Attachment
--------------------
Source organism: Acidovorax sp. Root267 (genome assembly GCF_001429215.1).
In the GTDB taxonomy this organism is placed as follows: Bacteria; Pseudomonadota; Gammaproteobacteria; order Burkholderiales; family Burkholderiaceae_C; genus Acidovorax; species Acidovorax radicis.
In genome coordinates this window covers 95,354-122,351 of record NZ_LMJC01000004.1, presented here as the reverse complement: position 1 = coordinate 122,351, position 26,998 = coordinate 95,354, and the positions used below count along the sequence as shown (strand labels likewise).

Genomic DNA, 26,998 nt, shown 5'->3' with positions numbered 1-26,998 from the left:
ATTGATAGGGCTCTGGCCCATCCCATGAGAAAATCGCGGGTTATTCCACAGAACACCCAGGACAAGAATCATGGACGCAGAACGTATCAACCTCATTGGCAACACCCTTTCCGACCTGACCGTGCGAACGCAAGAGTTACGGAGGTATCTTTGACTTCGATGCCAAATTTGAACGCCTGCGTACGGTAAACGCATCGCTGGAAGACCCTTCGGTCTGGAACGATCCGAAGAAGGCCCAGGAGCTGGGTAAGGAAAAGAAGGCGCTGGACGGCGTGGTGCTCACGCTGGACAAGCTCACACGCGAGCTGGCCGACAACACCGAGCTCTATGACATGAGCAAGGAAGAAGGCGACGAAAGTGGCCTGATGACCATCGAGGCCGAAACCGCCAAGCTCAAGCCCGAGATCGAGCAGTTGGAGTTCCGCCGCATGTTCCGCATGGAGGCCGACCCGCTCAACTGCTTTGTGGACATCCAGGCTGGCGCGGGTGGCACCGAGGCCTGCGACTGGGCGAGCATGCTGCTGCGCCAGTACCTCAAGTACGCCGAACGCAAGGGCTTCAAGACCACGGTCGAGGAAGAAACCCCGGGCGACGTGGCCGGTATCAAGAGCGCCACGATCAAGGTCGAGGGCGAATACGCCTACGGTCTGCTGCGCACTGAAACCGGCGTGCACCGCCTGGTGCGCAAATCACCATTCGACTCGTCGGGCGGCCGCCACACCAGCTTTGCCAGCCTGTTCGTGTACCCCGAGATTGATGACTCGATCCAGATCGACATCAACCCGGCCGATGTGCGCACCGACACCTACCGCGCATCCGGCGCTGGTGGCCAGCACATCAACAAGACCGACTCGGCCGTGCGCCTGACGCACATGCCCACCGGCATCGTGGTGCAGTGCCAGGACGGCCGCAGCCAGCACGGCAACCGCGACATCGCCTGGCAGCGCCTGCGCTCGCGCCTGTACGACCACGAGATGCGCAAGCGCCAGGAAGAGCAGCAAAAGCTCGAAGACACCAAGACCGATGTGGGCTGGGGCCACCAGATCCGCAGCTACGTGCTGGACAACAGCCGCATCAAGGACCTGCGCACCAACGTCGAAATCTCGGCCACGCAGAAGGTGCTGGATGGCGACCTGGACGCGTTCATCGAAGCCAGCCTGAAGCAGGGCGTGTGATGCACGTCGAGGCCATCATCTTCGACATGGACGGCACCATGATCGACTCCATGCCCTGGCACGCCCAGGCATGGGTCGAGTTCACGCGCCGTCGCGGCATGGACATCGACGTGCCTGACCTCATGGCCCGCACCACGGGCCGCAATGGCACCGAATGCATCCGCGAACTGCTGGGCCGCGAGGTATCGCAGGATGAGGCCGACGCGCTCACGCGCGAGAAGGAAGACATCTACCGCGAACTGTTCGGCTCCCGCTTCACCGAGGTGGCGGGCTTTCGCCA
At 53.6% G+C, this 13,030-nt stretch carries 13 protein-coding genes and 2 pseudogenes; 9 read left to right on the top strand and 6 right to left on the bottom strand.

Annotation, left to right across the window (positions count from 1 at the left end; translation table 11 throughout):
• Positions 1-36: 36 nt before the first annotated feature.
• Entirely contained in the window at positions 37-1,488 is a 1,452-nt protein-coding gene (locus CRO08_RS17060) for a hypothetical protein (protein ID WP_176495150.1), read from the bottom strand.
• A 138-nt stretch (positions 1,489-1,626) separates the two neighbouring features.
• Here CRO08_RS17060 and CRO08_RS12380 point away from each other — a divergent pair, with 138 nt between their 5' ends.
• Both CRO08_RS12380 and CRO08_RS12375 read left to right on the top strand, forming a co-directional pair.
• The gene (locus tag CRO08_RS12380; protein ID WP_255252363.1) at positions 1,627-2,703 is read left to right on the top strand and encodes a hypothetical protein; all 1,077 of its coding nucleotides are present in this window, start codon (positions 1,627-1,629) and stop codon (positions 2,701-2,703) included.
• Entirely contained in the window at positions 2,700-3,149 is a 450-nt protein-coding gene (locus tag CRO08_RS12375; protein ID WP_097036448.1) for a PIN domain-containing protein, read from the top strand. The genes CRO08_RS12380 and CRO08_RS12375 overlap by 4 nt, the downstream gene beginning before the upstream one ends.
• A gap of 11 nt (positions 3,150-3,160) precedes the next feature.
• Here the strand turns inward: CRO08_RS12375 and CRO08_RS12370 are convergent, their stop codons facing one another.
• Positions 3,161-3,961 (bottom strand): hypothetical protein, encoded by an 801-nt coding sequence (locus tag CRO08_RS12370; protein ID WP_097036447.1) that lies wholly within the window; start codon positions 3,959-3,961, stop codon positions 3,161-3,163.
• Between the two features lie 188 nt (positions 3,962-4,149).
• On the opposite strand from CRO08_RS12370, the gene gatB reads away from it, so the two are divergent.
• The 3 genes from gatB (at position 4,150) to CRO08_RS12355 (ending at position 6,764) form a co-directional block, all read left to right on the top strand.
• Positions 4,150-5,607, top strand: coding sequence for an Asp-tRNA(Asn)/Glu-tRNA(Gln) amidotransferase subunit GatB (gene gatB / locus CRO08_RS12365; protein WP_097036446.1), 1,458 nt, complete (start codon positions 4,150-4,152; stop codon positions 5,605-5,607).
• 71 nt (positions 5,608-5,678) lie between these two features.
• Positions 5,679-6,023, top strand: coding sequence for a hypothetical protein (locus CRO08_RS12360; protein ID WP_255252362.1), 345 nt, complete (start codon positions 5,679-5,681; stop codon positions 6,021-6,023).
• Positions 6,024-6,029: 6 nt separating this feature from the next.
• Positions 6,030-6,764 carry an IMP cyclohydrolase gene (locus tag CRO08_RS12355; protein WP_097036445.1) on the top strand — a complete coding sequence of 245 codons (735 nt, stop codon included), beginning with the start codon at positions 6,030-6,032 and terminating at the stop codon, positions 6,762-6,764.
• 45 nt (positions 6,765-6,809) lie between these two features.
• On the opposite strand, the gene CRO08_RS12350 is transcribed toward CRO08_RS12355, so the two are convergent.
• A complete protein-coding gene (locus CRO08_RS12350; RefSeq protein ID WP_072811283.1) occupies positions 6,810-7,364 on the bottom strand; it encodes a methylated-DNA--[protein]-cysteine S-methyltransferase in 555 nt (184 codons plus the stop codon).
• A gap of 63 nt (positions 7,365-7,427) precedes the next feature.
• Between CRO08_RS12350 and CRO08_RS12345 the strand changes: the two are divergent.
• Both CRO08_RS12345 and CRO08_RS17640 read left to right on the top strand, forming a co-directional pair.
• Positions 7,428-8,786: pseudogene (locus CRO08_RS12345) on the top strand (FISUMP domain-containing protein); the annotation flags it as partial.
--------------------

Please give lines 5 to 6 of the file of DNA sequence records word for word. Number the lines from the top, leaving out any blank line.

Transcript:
ATTGATAGGGCTCTGGCCCATCCCATGAGAAAATCGCGGGTTATTCCACAGAACACCCAGGACAAGAATCATGGACGCAGAACGTATCAACCTCATTGGCAACACCCTTTCCGACCTGACCGTGCGAACGCAAGAGTTACGGAGGTATCTTTGACTTCGATGCCAAATTTGAACGCCTGCGTACGGTAAACGCATCGCTGGAAGACCCTTCGGTCTGGAACGATCCGAAGAAGGCCCAGGAGCTGGGTAAGGAAAAGAAGGCGCTGGACGGCGTGGTGCTCACGCTGGACAAGCTCACACGCGAGCTGGCCGACAACACCGAGCTCTATGACATGAGCAAGGAAGAAGGCGACGAAAGTGGCCTGATGACCATCGAGGCCGAAACCGCCAAGCTCAAGCCCGAGATCGAGCAGTTGGAGTTCCGCCGCATGTTCCGCATGGAGGCCGACCCGCTCAACTGCTTTGTGGACATCCAGGCTGGCGCGGGTGGCACCGAGGCCTGCGACTGGGCGAGCATGCTGCTGCGCCAGTACCTCAAGTACGCCGAACGCAAGGGCTTCAAGACCACGGTCGAGGAAGAAACCCCGGGCGACGTGGCCGGTATCAAGAGCGCCACGATCAAGGTCGAGGGCGAATACGCCTACGGTCTGCTGCGCACTGAAACCGGCGTGCACCGCCTGGTGCGCAAATCACCATTCGACTCGTCGGGCGGCCGCCACACCAGCTTTGCCAGCCTGTTCGTGTACCCCGAGATTGATGACTCGATCCAGATCGACATCAACCCGGCCGATGTGCGCACCGACACCTACCGCGCATCCGGCGCTGGTGGCCAGCACATCAACAAGACCGACTCGGCCGTGCGCCTGACGCACATGCCCACCGGCATCGTGGTGCAGTGCCAGGACGGCCGCAGCCAGCACGGCAACCGCGACATCGCCTGGCAGCGCCTGCGCTCGCGCCTGTACGACCACGAGATGCGCAAGCGCCAGGAAGAGCAGCAAAAGCTCGAAGACACCAAGACCGATGTGGGCTGGGGCCACCAGATCCGCAGCTACGTGCTGGACAACAGCCGCATCAAGGACCTGCGCACCAACGTCGAAATCTCGGCCACGCAGAAGGTGCTGGATGGCGACCTGGACGCGTTCATCGAAGCCAGCCTGAAGCAGGGCGTGTGATGCACGTCGAGGCCATCATCTTCGACATGGACGGCACCATGATCGACTCCATGCCCTGGCACGCCCAGGCATGGGTCGAGTTCACGCGCCGTCGCGGCATGGACATCGACGTGCCTGACCTCATGGCCCGCACCACGGGCCGCAATGGCACCGAATGCATCCGCGAACTGCTGGGCCGCGAGGTATCGCAGGATGAGGCCGACGCGCTCACGCGCGAGAAGGAAGACATCTACCGCGAACTGTTCGGCTCCCGCTTCACCGAGGTGGCGGGCTTTCGCCA
At 53.6% G+C, this 13,030-nt stretch carries 13 protein-coding genes and 2 pseudogenes; 9 read left to right on the top strand and 6 right to left on the bottom strand.